Statistics suggest that millions of U.S. military veterans suffer from PTSD following active duty. Military chaplain the Rev. Bill Libby says he often meets fellow veterans who are still feeling the effects of the Vietnam War 40 years after their active service. A United Methodist church in Texas has formed a Sunday school class to help these service members find the spiritual support they need.
(Locator: Abilene, Texas)
The Rev. Felicia Hopkins: "I wanted to come to your class because it's a military class…"
Mike Ramsay, St. Paul United Methodist Church: "When I came back from Vietnam, I was just riddled with PTSD and nobody understood it."
Kenneth Clark, St. Paul United Methodist Church: "Traditionally the church has not known how to deal with people who have psychological problems. PTSD is a psychiatric problem."
The Rev. Felicia Hopkins, St. Paul United Methodist Church: "I am Reverend Felicia Hopkins. I am the senior pastor at St. Paul United Methodist Church here in Abilene, Texas. I am a veteran of the Army, I served over 21 years. When I got here there was a Sunday school class called The Pathfinders that was led by Reverend Bill Libby and he is a Vietnam vet and he was also a chaplain."
The Rev. Bill Libby, St. Paul United Methodist Church: "When I came to Abilene immediately (I) ran into men and women who were still dealing with the impact of Vietnam on their lives and their family life."
Mike Ramsay: "We asked Chaplain Libby if we could start a Sunday school class because most of us veterans were not associated with any church. He said 'We'll do it.'"
Libby: "We actually dealt with material that talked about veterans coming back and dealing with their spiritual needs, their psychological needs, their family difficulties."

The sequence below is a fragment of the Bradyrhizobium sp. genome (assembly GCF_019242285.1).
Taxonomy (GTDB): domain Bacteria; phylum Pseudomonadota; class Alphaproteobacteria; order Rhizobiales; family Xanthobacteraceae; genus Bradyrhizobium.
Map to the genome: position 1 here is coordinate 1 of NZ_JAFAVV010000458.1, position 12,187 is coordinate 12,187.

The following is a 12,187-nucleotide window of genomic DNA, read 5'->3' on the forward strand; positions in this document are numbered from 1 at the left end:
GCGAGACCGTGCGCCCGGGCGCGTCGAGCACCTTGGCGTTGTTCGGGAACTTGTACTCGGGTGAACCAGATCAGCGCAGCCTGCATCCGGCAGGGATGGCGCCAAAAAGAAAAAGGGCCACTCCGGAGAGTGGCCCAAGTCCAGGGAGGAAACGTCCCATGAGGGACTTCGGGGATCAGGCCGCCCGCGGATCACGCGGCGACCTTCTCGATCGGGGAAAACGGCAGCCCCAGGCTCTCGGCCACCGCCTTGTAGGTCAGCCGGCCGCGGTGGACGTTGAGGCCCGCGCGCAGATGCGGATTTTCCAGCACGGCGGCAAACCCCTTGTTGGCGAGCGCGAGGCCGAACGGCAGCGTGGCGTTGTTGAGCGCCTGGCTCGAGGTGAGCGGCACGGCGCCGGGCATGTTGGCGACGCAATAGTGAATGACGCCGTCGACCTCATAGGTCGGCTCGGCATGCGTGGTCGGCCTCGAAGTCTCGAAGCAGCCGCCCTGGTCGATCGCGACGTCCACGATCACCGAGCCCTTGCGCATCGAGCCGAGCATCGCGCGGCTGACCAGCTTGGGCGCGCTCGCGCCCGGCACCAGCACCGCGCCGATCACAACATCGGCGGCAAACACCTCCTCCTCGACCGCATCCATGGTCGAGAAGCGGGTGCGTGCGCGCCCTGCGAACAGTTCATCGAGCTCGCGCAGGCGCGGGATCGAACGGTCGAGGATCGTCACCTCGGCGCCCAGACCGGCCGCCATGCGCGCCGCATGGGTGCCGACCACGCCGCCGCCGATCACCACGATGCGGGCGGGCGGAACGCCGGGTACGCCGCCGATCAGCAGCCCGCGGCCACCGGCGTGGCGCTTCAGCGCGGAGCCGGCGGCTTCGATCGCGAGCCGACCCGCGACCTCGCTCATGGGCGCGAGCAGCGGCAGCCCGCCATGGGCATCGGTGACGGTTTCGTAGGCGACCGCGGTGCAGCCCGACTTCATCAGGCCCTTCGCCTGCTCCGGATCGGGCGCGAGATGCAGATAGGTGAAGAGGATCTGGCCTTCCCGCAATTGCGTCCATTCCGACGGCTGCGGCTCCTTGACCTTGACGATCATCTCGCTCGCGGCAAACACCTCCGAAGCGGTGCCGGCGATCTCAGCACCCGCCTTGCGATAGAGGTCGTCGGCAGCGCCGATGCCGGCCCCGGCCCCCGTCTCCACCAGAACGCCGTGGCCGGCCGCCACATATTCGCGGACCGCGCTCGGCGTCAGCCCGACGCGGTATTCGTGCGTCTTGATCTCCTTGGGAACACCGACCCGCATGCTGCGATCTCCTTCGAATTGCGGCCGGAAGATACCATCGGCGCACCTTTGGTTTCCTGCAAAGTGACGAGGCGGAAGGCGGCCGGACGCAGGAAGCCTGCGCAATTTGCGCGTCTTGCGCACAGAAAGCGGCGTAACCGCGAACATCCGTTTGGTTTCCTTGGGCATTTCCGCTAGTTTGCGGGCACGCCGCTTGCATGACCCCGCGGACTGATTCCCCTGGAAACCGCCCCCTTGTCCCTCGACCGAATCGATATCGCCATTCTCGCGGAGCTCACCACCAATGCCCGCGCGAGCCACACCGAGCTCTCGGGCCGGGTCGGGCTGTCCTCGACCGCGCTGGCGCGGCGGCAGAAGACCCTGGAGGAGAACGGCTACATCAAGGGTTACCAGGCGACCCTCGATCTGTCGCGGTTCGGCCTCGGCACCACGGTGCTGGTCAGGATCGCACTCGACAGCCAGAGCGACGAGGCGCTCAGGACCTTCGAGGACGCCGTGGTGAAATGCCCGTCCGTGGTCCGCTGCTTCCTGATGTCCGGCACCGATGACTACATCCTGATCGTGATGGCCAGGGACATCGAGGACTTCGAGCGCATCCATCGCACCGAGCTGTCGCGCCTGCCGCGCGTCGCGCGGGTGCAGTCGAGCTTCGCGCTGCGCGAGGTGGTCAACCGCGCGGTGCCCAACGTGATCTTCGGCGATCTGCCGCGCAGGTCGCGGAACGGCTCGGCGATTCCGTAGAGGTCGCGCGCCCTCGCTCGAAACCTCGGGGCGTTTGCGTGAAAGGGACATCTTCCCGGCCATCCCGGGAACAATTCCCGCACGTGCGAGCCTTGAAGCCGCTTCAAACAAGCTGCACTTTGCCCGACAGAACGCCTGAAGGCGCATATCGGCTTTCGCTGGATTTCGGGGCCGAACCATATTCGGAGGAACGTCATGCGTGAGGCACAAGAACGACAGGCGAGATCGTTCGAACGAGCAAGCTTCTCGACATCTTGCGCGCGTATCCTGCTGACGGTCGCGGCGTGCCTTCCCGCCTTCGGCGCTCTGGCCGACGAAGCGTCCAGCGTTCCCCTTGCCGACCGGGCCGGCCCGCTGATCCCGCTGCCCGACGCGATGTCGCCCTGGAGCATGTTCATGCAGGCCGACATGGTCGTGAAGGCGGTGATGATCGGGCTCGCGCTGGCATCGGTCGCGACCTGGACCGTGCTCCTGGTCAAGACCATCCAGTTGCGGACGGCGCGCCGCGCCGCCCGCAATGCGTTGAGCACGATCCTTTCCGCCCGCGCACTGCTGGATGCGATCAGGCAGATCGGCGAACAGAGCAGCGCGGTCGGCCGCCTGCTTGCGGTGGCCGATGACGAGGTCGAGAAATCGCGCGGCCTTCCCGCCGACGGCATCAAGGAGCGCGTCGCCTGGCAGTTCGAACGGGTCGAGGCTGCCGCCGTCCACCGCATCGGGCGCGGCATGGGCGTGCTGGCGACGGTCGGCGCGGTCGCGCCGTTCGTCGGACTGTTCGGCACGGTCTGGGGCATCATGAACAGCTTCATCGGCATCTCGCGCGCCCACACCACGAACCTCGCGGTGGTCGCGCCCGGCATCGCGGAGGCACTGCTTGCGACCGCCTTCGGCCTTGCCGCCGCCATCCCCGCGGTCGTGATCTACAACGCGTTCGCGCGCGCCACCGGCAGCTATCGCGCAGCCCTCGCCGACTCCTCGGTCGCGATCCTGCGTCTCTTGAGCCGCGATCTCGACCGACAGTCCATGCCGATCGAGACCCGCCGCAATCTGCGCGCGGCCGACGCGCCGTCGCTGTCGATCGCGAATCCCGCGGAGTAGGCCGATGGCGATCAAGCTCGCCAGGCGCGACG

Ramsay: "The class has been an immense help. We continue to get better. Our PTSD is not as bad as it used to be, we've learned to deal with it."
David Watson: "That class became a safe place, and it grew almost every Sunday."
Charles Rice, St. Paul United Methodist Church: "This class is what keeps me coming back to this church. Veterans will tend to congregate together, I think if you get them started they'll help themselves and bring in other veterans."
Ramsay: "I absolutely encourage other churches to do this."
Felicia Hopkins: "United Methodist churches, if you're thinking about a veterans ministry I say dive right in with all that you have. Not only are they going to be blessed, you're going to be blessed tons. You cannot get from the front door to the back door without crossing veterans. We have veterans that are ushers, we have veterans that sing in the choir, we have veterans that volunteer in our youth ministry, and we have veterans that teach Sunday school. We're talking about our brothers and sisters in Christ who have already demonstrated that they're going to give you everything. So my challenge to you, will you at least sit down with them and talk to them and say, 'What is it that we can do unique for you?" You want to be engaged in lives, you want to see lives changed, and you want to touch hearts and minds for the Gospel of Jesus Christ? Find some veterans."
Contact St. Paul United Methodist Church in Abilene, Texas to learn more about the veterans Sunday school class.
This video was produced by United Methodist Communications in Nashville, TN.
Media contact is Fran Walsh, 615-742-5458.
This video was first posted on May 8, 2017.